Truth and Myth in Critical Race Theory and Latcrit: Human Rights and the Ethnocentrism of Anti-Ethnocentrism
National Black Law Journal (Columbia Law School), Vol. 20, No. 2, pp. 62-107, 2008
76 Pages Posted: 6 Oct 2009
Date Written: 2008
Critical race theorists and LatCrits argue that, throughout US history, norms promising liberty and equality have been myths. They examine the formalisms of US rights discourse through the lens of a realist jurisprudence, arguing that guarantees of ‘equal protection’ or ‘due process’ have failed non-dominant groups throughout long histories of slavery, segregation, subordination, and ongoing exclusion. However, a number of them merely substitute a simplistic myth of US-is-good with an equally simplistic myth of US-is-bad. Scholars such as Mari Matsuda, Richard Delgado, Celina Romany, Berta Esperanza Hernández-Truyol and Elisabeth Iglesias condemn those who praise the black letter of US law while overlooking its brutal realities; yet they then take precisely that approach to non-US legal regimes, such as the standard norms of international human rights law, praising the black-letter norms while ignoring the oppressive politics and histories of many of the powerful countries and institutions behind them. Far from overcoming American ethnocentrism, they thereby recapitulate it. Within an ever more global discourse of human rights, critical theorists can only retain credibility by applying the same realist methods to international and non-US regimes that they demand for US law.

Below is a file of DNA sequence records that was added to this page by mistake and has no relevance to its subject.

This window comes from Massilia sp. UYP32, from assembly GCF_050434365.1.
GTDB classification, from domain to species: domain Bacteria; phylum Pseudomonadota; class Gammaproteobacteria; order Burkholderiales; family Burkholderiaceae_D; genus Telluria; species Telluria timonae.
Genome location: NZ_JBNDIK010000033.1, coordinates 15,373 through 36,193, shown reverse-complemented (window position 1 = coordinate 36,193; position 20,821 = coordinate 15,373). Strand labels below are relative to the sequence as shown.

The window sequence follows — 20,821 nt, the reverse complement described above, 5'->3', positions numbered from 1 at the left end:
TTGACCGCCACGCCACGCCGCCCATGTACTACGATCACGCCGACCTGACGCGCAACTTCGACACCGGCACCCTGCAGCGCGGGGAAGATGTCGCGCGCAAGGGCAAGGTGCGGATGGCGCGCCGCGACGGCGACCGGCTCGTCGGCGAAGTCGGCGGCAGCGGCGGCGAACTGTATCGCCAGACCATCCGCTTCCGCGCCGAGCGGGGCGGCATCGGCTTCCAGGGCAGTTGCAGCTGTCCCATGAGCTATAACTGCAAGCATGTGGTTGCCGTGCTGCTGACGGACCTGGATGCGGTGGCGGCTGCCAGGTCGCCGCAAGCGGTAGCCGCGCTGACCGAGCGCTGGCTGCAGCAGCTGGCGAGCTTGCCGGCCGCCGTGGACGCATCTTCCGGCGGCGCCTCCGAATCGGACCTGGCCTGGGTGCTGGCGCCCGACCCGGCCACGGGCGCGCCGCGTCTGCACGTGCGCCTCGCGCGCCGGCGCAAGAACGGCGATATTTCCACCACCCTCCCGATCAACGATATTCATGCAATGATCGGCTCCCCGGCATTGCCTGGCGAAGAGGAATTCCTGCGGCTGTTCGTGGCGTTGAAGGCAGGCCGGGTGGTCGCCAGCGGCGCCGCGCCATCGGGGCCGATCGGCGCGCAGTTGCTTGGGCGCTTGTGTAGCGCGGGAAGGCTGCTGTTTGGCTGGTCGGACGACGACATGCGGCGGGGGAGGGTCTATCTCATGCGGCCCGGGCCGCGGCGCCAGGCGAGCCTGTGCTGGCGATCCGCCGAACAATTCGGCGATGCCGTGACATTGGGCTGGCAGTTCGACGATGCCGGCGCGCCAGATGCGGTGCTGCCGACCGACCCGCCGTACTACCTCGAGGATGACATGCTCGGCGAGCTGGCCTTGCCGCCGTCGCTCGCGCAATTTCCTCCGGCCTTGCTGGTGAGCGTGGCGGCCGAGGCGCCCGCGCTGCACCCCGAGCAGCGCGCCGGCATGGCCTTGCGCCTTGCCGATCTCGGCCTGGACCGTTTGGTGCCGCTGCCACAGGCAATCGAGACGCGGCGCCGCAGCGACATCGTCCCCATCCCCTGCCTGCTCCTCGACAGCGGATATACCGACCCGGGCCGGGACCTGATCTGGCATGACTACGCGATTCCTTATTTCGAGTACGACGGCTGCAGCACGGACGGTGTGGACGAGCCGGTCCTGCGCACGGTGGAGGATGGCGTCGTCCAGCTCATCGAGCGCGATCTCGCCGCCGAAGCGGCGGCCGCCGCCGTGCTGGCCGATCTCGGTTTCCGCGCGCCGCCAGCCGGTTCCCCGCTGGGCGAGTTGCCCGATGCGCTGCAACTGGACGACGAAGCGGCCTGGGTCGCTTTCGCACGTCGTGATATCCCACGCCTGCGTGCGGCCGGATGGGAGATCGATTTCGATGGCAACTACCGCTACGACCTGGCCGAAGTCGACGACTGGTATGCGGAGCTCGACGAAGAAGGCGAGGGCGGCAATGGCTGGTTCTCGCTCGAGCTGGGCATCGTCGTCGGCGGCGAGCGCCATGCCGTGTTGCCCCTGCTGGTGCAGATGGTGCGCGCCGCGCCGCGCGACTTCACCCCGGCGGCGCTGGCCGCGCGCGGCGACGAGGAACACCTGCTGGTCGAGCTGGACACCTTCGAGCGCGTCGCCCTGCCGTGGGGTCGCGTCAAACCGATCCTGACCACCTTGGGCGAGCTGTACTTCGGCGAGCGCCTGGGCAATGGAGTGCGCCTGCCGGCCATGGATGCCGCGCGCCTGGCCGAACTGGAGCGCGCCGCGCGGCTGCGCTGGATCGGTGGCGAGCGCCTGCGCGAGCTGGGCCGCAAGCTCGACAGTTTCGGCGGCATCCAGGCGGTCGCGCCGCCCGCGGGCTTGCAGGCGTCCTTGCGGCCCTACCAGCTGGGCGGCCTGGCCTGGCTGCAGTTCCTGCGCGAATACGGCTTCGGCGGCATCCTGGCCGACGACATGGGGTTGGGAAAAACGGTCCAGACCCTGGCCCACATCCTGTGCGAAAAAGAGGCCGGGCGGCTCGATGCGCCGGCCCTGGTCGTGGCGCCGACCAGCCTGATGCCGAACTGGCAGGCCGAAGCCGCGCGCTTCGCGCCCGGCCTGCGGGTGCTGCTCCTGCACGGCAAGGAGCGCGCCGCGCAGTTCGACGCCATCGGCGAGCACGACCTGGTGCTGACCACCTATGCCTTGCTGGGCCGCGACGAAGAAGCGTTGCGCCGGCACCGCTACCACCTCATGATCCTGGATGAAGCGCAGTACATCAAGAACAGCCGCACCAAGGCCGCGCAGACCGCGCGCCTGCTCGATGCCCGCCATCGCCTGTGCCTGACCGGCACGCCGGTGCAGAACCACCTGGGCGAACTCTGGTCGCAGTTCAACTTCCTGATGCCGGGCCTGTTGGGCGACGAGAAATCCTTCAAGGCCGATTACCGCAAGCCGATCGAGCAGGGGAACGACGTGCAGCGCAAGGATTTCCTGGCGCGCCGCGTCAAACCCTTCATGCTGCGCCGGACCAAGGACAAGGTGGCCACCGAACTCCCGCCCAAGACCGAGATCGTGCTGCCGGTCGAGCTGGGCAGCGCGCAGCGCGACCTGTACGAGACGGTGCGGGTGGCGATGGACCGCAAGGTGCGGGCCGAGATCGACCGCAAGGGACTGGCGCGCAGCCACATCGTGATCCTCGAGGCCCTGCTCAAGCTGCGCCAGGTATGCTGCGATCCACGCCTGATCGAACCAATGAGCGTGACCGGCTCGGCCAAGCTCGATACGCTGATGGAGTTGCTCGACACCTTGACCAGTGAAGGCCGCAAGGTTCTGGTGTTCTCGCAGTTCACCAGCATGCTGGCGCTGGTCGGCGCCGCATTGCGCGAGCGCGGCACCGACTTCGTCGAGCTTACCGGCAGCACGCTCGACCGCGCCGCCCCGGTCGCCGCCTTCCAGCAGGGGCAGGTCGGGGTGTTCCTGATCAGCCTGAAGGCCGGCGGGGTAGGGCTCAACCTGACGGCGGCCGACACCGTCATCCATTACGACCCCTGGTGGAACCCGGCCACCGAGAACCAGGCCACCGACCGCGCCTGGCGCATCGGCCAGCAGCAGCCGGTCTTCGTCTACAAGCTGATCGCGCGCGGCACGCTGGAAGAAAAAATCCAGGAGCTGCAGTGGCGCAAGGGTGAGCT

Keywords: civil rights, civil liberties, critical legal theory, critical race theory, jurisprudence, human rights, international law, international human rights law, LatCrit, legal realism, legal theory, multiculturalism, rights discourse
JEL Classification: K1
Suggested Citation: Suggested Citation